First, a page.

¶4 As appellants point out, the State was required to present evidence as to the time and date the informant observed marijuana on appellants' property. Morris v. State, 617 P.2d 252 (Okla. Crim. App. 1980). Reversing the defendant's conviction in Morris, this Court stated as follows:
When officers seek a search warrant based on information from a confidential informant, it is required that they be able to say when the informant obtained his information. Warthen v. State, Okl.Cr., 557 P.2d 466 (1976). As this Court noted in Warthen, facts which would establish probable cause at one point in time may not be enough to establish probable cause at some other time.
Id. (Emphasis in original) Clearly, under state constitutional standards, the validity of the search warrant mandated evidence as to the date in order to show the reliability of the informant's statement. Id.
¶5 Although the informant told the magistrate when he observed the drugs, his testimony was unsworn. Both the state and federal constitution mandate that ". . . no warrant shall issue but upon probable cause supported by oath or affirmation . . ." U.S. Const. amend. IV; Okla. Const. art. II, § 30. Clearly, a search warrant based on information which was obtained without "oath or affirmation" is invalid. See Wilson v. State, 81 Okl.Cr. 108, 161 P.2d 86 (1945); Bowdry v. State, 60 Okl.Cr. 46, 61 P.2d 31 (1936). Thus, because the unsworn statements were critical under state constitutional analysis, the search warrant must fail as it cannot be based on information which was not under oath.
¶6 The search warrant also fails on other grounds. While it was not raised by either party, we note that no affidavit was presented with the request for a search warrant. In issuing the search warrant, the magistrate relied solely on information obtained at the hearing. While we question the wisdom of language used in 22 O.S. 1981 § 1223 [22-1223], the statute clearly mandates that a search warrant be "supported by affidavit." Further, the legislature has seen fit to allow oral testimony to support a search warrant, but only if such oral [766 P.2d 1380] testimony meets the requirements of 22 O.S. 1981 §§ 1223.1 [22-1223.1] or 1224.1 [22-1224.1]. In the present case, the testimony failed to meet the criteria under either section. It is unclear whether the testimony was transcribed as required by Section 1223.1, as it was not included in the record on appeal. Furthermore, there is no doubt that such testimony was not "supplemental to any affidavits," as no affidavit was presented. See 22 O.S. 1981 § 1224.1 [22-1224.1]. Accordingly, the search warrant must fail for the lack of an attached affidavit setting out facts which establish a basis for the warrant. See Moulton v. State, 93 Okl.Cr. 324, 227 P.2d 695, 698 (1951); Layman v. State, 90 Okla. Crim. 260, 213 P.2d 300 (1949). It was error for the trial court to admit evidence obtained under the invalid search warrant.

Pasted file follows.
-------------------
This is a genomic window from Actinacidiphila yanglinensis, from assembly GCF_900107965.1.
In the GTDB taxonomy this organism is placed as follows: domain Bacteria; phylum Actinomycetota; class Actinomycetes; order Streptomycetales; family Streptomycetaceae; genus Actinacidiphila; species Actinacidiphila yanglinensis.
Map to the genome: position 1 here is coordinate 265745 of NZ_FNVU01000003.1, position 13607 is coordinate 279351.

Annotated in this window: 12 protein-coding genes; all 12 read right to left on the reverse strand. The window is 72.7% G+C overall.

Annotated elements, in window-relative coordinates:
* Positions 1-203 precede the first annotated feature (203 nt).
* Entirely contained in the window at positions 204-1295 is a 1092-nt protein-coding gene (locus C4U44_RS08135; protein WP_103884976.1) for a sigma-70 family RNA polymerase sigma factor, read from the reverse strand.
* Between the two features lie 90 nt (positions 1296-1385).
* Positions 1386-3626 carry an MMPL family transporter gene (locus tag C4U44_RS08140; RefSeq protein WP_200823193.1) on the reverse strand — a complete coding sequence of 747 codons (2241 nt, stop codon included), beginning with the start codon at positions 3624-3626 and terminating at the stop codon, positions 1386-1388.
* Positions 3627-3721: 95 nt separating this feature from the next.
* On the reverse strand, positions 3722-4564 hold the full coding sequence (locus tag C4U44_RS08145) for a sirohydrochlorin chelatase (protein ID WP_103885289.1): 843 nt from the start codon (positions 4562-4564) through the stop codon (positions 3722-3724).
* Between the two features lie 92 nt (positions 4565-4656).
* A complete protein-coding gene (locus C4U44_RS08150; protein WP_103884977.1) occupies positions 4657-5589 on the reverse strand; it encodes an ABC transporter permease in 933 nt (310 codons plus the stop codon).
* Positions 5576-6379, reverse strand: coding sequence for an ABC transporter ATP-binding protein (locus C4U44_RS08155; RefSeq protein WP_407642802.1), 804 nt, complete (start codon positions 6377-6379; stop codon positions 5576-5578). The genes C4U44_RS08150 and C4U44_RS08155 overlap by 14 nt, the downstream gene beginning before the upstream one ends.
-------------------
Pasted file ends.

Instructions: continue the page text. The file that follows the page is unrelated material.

¶7 For the aforementioned reasons, the judgment and sentences of appellants are REVERSED and REMANDED for further proceedings not inconsistent with this opinion.
BRETT, P.J., concurs.
BUSSEY, Judge, concurring in result:
¶1 Though I agree that this case must be reversed due to the insufficiency of the evidence supporting the search warrant, I disagree with the majority's analysis of the proper standard to be applied. For the reasons stated in Dixon v. State, 737 P.2d 942 (Okla. Crim. App. 1987), I believe that the "totality of the circumstances" test of Illinois v. Gates, 462 U.S. 213, 103 S. Ct. 2317, 76 L. Ed. 2d 527 (1983) applies to search warrant validity claims under both the U.S. Constitution and the Oklahoma Constitution. In light of this Court's holding in Warthen v. State, 557 P.2d 466 (Okla. Crim. App. 1976), I am of the opinion that under the totality of the circumstances, sufficient probable cause did not exist to justify a search warrant. I, therefore concur in the result reached by the majority.